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My Parkinson's Journey

In which Terri shares a humorous look at her journey with Parkinson's disease and Dystonia:

For me, illness and health are not opposites but exist together. Everyone has something that is challenging to them. Mine just simply has a recognizable name. My life will take a different path because of this but that's okay. Everyone has changes in their lives that create their path.  I'm learning how to enjoy whatever path I'm on.

I Believe You

Terri Reinhart

Really? I wanted to say. Are you sure you want to believe me? You don’t think I’m a hypochondriac who is looking for lots of pain medication, despite the fact I’ve rarely taken any and, when it’s suggested, I tend to panic?

Really? I wanted to say. You trust my assessment of my own body when I say a certain pain is not muscle pain? You trust me? You’re not going to insist I go for weeks of physical therapy to prove it’s not muscle pain?

Really? I wanted to say. You believe me when I say I am super sensitive to medications? You’re not going to insist that a particular drug is safe for me and either scoff at me when I refuse to try it (yes, I know your grandmother took it without problem. I am not your grandmother) or, if I do, look at me with your face turning pale while I’m having a severe reaction and say you didn’t know I was THAT sensitive?

Thank you.

Thank you for explaining what could be causing the pain I have (it’s not awful, just there, so nobody worry) and explaining to me what other symptoms I need to be aware of and when to come back in and get things checked.

Thank you for believing me.

***

I finally got through all the ins, outs, ups, downs, twists, and turns of getting medical insurance in a new state and I had my first appointment this morning. The clinic is 25 minutes from our house, which would have been nothing in Denver, but evokes wonder here. A friend had told me about the excellent care this clinic offers and, well, I don’t care about driving a little extra ways to have excellent care.

I don’t mind the drive, especially as it curves through the Holyoke Mountain Range. The mountains here are not nearly as spectacular as the Rockies, but these gentler mountains are far more accessible, especially to this 61 year old who didn’t like driving the steep mountain roads. Here, I feel like I’m almost living in the mountains. A 10 minute drive to the northwest and we’re in the Holyoke Range. A 10 minute walk to the west and we’re next to the Connecticut River. Looking out our 2nd floor window to the east, we have seen deer. Looking out our front window on trash day, we saw a groundhog.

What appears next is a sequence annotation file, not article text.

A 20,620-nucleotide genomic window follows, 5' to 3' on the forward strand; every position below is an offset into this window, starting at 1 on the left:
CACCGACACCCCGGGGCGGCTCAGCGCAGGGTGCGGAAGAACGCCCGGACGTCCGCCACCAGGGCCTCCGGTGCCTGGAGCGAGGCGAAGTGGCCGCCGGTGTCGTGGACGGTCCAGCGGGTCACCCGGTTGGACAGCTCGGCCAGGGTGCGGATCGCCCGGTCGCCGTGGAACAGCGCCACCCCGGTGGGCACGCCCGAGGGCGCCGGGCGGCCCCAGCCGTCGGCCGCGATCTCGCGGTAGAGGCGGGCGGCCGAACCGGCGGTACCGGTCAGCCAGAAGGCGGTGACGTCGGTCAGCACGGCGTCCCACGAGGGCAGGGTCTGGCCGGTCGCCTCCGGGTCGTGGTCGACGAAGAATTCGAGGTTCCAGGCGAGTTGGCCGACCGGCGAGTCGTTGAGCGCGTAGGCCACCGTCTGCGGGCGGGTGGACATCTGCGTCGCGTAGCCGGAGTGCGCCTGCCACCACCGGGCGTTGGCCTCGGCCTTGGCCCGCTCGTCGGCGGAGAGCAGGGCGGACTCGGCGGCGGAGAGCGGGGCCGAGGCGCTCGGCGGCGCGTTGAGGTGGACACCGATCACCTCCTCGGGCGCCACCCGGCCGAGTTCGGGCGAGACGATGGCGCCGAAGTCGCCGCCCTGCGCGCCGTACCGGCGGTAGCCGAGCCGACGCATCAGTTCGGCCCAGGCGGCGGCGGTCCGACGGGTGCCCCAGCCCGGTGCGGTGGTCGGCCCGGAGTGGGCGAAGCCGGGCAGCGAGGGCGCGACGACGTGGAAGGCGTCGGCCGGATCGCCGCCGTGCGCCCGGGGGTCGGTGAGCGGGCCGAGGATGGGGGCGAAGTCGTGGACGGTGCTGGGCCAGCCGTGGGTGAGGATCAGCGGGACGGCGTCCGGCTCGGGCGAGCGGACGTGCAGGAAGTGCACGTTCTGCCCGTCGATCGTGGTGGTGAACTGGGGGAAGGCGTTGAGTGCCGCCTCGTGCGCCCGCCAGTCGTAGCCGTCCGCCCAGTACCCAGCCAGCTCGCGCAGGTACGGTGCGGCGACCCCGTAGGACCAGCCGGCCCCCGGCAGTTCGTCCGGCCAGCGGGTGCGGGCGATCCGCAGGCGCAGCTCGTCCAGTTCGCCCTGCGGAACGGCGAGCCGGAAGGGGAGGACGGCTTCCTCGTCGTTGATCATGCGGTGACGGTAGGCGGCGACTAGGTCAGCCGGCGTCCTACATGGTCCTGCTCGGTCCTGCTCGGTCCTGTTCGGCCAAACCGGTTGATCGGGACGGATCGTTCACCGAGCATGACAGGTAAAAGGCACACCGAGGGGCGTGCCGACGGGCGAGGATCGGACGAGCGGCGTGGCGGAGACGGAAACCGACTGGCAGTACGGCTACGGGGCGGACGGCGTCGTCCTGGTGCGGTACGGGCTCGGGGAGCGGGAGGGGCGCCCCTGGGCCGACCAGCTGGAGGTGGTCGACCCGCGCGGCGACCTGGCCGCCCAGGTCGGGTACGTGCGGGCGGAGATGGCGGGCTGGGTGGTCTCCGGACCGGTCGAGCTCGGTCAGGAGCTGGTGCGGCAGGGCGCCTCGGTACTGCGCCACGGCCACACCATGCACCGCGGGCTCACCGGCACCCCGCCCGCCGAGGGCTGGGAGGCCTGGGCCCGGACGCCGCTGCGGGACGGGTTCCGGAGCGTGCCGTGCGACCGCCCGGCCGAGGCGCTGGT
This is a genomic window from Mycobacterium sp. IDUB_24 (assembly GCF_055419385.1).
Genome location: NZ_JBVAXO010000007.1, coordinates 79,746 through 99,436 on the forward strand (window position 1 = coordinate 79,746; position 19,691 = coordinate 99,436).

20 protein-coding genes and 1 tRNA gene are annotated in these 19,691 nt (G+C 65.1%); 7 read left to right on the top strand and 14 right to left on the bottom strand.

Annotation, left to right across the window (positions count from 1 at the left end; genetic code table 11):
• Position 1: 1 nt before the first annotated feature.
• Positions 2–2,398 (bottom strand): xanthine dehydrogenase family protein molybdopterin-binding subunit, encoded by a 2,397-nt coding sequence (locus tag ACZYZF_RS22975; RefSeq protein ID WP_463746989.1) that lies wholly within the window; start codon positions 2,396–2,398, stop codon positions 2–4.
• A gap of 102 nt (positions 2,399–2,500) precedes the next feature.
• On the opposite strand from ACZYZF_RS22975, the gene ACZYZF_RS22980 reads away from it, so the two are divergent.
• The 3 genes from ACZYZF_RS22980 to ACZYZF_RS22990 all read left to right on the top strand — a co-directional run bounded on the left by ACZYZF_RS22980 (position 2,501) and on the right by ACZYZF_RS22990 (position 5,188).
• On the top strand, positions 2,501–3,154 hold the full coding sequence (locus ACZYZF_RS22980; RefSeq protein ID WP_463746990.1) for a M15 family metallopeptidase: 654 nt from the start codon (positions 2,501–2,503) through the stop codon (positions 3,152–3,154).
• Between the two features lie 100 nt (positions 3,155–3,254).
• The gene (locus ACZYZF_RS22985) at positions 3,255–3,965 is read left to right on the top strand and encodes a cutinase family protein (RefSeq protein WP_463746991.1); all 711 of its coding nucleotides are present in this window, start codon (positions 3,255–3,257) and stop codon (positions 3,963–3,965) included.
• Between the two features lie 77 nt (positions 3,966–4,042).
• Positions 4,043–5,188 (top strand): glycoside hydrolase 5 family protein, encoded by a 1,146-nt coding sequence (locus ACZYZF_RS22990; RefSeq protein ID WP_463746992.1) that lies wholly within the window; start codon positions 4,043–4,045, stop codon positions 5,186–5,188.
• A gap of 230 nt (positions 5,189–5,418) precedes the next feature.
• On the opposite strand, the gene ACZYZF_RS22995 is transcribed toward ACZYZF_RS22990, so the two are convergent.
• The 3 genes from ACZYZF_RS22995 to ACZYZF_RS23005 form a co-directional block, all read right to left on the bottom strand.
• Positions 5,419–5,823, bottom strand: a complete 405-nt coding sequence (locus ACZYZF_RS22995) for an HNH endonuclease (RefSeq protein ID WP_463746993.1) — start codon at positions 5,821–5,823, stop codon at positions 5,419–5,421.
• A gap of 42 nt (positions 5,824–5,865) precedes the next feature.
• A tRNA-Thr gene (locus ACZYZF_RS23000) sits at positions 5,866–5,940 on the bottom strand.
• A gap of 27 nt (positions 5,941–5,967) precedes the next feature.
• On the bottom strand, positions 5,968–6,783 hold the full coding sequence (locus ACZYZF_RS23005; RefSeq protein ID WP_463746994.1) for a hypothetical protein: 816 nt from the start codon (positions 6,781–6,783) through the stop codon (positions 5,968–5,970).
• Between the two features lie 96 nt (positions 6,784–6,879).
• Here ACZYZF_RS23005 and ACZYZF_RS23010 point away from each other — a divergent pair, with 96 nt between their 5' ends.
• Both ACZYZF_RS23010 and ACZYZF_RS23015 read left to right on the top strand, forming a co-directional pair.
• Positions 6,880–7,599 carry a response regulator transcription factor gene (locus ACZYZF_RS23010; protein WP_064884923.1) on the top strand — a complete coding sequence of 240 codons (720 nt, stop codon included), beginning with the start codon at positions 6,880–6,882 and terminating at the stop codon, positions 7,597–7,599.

I digress. I just picked up my prescription at our local Big Y grocery store - a typical big grocery like Safeway or King Soopers. I did not have to present my insurance card or explain how it would be covered even though I technically don’t have prescription drug coverage until July 1st. The pharmacy knew all that already. The cost was exactly was I was expecting.

I loved my neurologist in Denver, Dr. Lynsee Hudson Lang. She was another doctor who believed me. My PCP doc at Kaiser did not believe me and, at the end, was treating me as though I was somewhat senile and couldn’t be trusted to have any opinions on my own health. After this PCP left, I had one visit with another new doctor who was patronizing and insulting and…. well, you get the picture. I decided unless I was in an acute health crisis, there was no way I’d go back. Not a good place to be.

I believe our move to Massachusetts was really the right move for us, for many reasons.